At the Bluma Appel Theatre, Toronto, Ont.
Artistic Director and Co-director, Jeannot Painchaud
Co-director and Choreographer, Dave St.-Pierre
Set design, Illustrator and Video Projections Co-designer by Robert Massicotte
Composed by Stéfan Boucher
Costumes by Liz Vandal
Lighting by Nicolas Descôteaux
Video projections and co-designer, Rénald Laurin
Cast: Colin André –Hériaud
Cirque Éloize creates Cirkopolis as a circus show with a beguiling twist. It’s full of wit, humour, grace and invention. It’s a bit repetitive which makes it seem too long, but that’s a quibble.
This is not the big, glitzy, garish world of Cirque de Soleil with a tacked on story. Cirque Éloize has the requisite tumbling, juggling, the impossible contortions, rope climbing, trapeze stuff etc. but with a difference.
We are in the soul-crushing world of a big city that frowns on individuality; in which the work is mindless and so repetitive you could lose your mind. Projections of huge turning gears overpowers people. Men (and some women) in the same coloured overcoat, wearing the same coloured hat bring in piles of paper for another man to stamp and put into another pile. The pace quickens. The piles of paper increase.
The colour scheme is dull until a man takes off the overcoat of another person revealing a lithe woman in a flowing red dress and loose blonde hair. A large hoop is rolled out from the wings. The woman twirls it; spreads out inside it while making it revolve in various patterns over the stage. The movement at times is languid and flowing and other times fast and not quite furious. At all times the visual is one of gracefulness, elegance and artfulness. At the end of the routine the woman delicately propels the hoop to circle the stage. The woman lies on the floor, positioning herself in such as way that she is in the middle of the hoop as its circling path gets smaller and smaller and finally drops around her. The large projection of the city and its gears move forward and out of view. Stunning image.
Soon after this is a variation on the theme of working with a similarly large hoop only this one is a double hoop joined by spokes. It’s a substantial piece of equipment and worked by a beefy (male) group of gymnast in grey undershirts and pants. They flip through, revolve inside, jump from spoke to spoke all the while moving with the rolling double hoop. The work is dextrous, energetic, and seemingly requiring lots of muscle.
While Cirque Éloize has the components of a regular circus, they do them with a twist in Cirkopolis. The grinding office motif enters into the scene with juggling. A team of office workers juggle bowling pins to their colleagues while sliding on chairs, standing on a table, racing from one area to the other. Bowling pins wiz through the air and are caught and thrown with the greatest of ease.Their individuality comes out in the colour of the costumes and their circus acumen.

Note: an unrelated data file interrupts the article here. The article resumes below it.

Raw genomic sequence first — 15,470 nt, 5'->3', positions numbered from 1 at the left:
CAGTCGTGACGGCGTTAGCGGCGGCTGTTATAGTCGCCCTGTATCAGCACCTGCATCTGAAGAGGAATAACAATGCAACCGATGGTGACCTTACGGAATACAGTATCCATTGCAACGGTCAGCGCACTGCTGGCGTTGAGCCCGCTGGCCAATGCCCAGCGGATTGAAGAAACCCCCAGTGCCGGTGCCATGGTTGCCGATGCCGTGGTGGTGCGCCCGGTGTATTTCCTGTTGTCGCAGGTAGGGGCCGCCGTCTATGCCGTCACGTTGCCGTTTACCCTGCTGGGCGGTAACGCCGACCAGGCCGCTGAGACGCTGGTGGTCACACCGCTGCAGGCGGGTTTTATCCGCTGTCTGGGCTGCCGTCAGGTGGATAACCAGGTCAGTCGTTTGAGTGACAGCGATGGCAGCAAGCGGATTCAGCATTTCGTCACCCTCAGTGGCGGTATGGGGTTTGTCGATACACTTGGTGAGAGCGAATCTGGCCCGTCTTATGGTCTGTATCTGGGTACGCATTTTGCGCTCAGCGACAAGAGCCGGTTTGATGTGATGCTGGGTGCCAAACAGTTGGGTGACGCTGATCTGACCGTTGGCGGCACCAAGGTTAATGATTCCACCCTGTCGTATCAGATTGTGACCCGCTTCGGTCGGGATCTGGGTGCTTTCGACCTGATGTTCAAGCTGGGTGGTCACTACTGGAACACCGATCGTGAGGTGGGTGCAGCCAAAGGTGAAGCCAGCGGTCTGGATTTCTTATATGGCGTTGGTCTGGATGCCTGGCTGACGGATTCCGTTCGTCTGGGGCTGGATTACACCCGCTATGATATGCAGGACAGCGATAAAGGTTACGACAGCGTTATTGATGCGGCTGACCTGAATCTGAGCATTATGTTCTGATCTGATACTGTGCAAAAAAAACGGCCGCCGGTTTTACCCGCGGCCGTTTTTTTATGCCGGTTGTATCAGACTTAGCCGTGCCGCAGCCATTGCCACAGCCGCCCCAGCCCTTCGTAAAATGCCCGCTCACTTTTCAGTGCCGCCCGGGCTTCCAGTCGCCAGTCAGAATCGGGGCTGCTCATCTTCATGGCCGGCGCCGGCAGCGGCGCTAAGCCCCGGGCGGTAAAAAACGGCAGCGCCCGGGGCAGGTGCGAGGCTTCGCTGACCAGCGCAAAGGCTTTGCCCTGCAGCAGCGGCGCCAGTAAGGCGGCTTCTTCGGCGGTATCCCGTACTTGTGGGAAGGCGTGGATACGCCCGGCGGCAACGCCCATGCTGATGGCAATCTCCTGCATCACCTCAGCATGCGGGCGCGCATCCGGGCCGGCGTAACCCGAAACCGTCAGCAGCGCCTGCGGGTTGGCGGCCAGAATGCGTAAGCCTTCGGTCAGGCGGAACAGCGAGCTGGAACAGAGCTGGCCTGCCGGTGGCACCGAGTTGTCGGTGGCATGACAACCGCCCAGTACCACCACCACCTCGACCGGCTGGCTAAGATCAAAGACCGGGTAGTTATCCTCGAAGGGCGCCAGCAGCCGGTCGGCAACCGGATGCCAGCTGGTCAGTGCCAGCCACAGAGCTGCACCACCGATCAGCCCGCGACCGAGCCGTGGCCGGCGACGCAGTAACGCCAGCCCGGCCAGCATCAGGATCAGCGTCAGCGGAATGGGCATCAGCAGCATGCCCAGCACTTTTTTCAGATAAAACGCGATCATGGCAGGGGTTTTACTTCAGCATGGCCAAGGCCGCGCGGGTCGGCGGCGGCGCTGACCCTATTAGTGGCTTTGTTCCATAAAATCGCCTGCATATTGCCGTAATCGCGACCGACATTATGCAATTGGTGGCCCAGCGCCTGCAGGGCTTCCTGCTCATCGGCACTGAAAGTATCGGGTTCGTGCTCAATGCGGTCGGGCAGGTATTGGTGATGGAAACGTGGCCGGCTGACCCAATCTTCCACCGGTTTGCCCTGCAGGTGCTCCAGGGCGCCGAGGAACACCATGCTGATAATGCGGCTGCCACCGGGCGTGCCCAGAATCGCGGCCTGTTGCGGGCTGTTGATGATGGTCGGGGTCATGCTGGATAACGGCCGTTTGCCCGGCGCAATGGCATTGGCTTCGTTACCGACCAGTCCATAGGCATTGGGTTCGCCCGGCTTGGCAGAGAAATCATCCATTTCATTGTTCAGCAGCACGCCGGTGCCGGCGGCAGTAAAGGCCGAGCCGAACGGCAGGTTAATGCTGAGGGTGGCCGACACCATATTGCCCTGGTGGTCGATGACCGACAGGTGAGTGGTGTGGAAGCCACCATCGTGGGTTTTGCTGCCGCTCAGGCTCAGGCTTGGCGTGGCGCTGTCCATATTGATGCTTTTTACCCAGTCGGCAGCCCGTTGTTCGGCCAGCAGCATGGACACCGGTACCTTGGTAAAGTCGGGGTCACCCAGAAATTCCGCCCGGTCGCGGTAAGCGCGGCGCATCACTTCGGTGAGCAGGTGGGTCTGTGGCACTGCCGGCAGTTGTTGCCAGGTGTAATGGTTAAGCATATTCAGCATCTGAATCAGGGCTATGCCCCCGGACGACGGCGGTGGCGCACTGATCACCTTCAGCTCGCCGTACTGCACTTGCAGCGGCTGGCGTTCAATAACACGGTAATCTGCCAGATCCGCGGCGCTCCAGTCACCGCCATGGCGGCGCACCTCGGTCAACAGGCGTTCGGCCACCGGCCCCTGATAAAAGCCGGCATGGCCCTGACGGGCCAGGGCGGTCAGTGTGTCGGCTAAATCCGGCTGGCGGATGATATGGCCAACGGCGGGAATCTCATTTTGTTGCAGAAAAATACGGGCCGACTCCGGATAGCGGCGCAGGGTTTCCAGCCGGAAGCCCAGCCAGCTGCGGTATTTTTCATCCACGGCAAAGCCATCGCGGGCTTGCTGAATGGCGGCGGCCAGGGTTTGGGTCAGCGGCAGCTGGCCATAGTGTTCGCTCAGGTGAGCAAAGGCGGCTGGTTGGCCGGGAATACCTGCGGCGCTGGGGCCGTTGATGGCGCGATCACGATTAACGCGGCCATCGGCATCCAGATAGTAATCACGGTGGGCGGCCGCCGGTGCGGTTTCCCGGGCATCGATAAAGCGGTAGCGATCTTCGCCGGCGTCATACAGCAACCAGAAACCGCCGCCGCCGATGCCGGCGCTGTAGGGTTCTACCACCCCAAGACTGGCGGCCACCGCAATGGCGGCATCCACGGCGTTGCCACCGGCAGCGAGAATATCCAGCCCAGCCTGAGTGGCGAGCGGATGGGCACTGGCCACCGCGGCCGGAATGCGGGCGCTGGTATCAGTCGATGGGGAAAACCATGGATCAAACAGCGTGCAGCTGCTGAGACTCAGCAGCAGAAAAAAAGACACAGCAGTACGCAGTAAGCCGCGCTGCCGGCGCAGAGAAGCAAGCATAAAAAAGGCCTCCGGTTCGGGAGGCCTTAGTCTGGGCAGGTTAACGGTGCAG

Ballet is incorporated along with eye-popping feats of balancing when five men toss, catch and flip a graceful woman in a maroon dress. They throw her in the air and catch her by the legs that spread into very low splits. The first time that happens the audience gasps. The second and third time it happens the audience cross their legs in “projected sympathy.” The woman is held aloft by the men who are on their backs on the floor, arms up, in a circle. She walks gracefully from one hand to the other until she has made a circle. What is most astonishing in this feat, besides her ease and poise and their strength, is their sensitivity and tenderness as one hand passes her off to the next hand or how they catch and pass her to the next man for another trick. At the end the men quickly leave the stage for her to come forward and take her single bow. Classy. (sorry not to name the artists, the program is not helpful in being specific as to who does what.)
Interspersed with these feats of athletic prowess are scenes that go back to the drudgery of mindless, repetitive work in an overpowering city but it’s all done with impish humour. There is a lot of winking at the audience with this heart-thumping show.
If I have a quibble it’s that too often various feats are similar. A man balancing and flipping on a contraption as he’s suspended in the air echoes three women doing trapeze work later in the show. Two performers climbing a pole, doing all manner of gymnastic wizardry, sliding down it and stopping just before crashing into the floor, echoes a woman who climbs up a rope and for all intents and purposes does the same thing only solo with lots of rope flipping. It becomes just a touch tedious as the evening progresses and makes the 90 minutes of the show lag.
Perhaps it was opening night glitches but it seemed that in two cases when the stars of a feat came forward for their bows they did it in gloom and not a proper spotlight.
That said, Cirkopolis is a bold show of gymnastic, circus excellence, full of artistry, humour and human dazzle.
Canadian Stage and the Sony Centre for the Performing Arts Present:
Opened: March 1, 2017.
Closes: March 18, 2017.
Cast: 11 talented men and women.
Running Time: 90 minutes, no intermission.